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Texas CIO Tackles Digital Services, Workforce Challenges

Texas Chief Information Officer Amanda Crawford discusses broadband, the push to connect all residents to government and how the state is supporting local cybersecurity efforts.

Texas Chief Information Officer Amanda Crawford
Government Technology/David Kidd
Amanda Crawford has helmed the Texas Department of Information Resources (DIR) since November 2020, but she’s not new to Lone Star State government. She’s been with the state for two decades, including more than 18 months as executive director of DIR before becoming CIO. Crawford talked to GT in October about broadband, cybersecurity and making sure all Texans can connect with government.

1. Where are you seeing challenges around workforce?

The key workforce challenges for all industries, but particularly state IT, are recruitment and retention. Texas does a survey every few years of our state government, and interestingly, the category where we’re losing the most people is 30 and under. And of course there are retirements, which we expect, but to me this really signals that there’s something amiss: that we’re recruiting, that we’re getting that next generation of workers that we need to have the bench strength to keep going, but then we’re missing something. So we’re trying to drive on culture, drive on our mission, which really speaks to people: to be able to transform how government serves its constituents. We’re never going to be able to win the salary race with the private sector, but I think we can offer a lot through mission, and also by really promoting our successes in government during the pandemic and being able to transform and modernize.

2. Where is Texas on the path to getting everyone connected?

We can talk about modernized technology, digital government, all those things, but if people can’t connect to it and connect securely, none of that matters. So legislation passed this last regular session to create a broadband development council that’s housed with our comptroller of public accounts, and they’ll administer grants. [DIR’s] role in that is going to be supportive, consultative, probably using some of the contracts we have through our cooperative contracts program with the providers to help provide those services.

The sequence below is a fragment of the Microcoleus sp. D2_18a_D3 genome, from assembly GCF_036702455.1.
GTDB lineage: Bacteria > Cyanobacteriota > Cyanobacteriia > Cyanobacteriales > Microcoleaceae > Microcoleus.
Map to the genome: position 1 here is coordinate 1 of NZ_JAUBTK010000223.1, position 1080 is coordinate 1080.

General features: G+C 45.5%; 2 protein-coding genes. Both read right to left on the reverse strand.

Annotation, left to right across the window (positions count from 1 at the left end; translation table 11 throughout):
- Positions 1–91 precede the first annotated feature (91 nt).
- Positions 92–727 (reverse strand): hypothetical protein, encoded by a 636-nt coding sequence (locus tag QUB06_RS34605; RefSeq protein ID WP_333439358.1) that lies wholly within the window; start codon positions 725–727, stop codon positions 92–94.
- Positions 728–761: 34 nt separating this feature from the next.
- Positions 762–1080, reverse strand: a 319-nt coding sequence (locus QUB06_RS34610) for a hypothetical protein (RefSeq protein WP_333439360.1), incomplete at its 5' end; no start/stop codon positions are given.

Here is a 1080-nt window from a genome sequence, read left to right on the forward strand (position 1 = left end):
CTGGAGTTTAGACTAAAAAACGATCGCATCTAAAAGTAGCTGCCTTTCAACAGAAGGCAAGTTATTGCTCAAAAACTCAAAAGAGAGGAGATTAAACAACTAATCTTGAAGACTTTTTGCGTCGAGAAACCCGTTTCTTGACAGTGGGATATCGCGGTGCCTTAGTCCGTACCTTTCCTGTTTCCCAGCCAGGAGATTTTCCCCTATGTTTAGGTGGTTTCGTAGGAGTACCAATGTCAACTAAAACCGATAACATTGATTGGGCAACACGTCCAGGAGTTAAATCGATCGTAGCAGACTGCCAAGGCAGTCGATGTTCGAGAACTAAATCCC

3. What big projects do you have on your plate?

At the Department of Information Resources, we have our Texas by Texas app, or TxT, a web app that allows Texans to interact with our government anytime, anywhere and from any device. We just launched with vehicle registration renewals that we can do through the app; we have occupational licenses that you can also renew through the app; we’re going to have driver’s license renewals. Coming in January 2022, you’ll be able to download the app through both iOS and Android and not just use it as a responsive web application. We think it really is transformational technology. It’s secure, it’s easy and it’s frankly the way Texans want to be able to do business with government now. Our big vision would be that you could also interact with your local government, so maybe pay your utility bill, handle tuition, figure out wherever you need to go for the services you need.

4. How are you tackling cybersecurity?

There was a large bill that came out of our last legislative session, SB 475, a comprehensive data management and cybersecurity bill that is putting forth a lot of great initiatives, and most of the responsibility falls on my agency. For example, we’re creating a volunteer incident response force, sort of a cyber militia, so that we can respond to large-scale events. It’s creating regional working groups, so we’re getting the local governments and folks to work together under standards and a structure that we roll down to help strengthen cybersecurity at that level, and then do mutual aid agreements with that volunteer cyber force.

We’ve created our own risk authorization and management program, called TexRAMP. All state agencies who contract for cloud computing services or products are going to need to contract with a TexRAMP-authorized provider by Jan. 1, 2022. So it’s a fast timeline. We’ll accept FedRAMP certification, StateRAMP certification, Arizona’s RAMP certification, as well as any other states’, but this is a no-cost way to help ensure the privacy and the protection of Texans’ data, and we are asking our cloud providers to just do what we ask our state agencies to do, which is meet our standards.
Lauren Harrison is the managing editor for Government Technology magazine. She has a degree in English from the University of California, Berkeley, and more than 15 years’ experience in book and magazine publishing.